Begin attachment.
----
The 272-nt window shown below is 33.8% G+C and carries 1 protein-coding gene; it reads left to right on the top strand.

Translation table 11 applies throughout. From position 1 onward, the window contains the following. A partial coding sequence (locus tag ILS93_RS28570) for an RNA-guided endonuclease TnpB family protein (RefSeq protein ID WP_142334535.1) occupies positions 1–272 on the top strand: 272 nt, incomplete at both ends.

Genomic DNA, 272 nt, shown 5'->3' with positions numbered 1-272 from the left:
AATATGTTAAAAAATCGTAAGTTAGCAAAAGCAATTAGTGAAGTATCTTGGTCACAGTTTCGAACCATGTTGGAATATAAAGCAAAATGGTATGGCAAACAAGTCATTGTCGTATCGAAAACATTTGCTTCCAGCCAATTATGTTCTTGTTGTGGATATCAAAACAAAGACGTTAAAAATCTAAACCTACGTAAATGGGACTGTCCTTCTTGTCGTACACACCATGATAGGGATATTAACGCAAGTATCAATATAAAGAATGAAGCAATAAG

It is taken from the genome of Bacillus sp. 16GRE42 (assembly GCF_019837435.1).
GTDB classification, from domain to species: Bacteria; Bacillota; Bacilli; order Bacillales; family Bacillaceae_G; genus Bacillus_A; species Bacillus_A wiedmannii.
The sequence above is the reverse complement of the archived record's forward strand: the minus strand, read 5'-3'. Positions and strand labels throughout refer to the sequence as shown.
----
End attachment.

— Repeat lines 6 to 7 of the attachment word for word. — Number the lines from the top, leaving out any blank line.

GTDB classification, from domain to species: Bacteria; Bacillota; Bacilli; order Bacillales; family Bacillaceae_G; genus Bacillus_A; species Bacillus_A wiedmannii.
The sequence above is the reverse complement of the archived record's forward strand: the minus strand, read 5'-3'. Positions and strand labels throughout refer to the sequence as shown.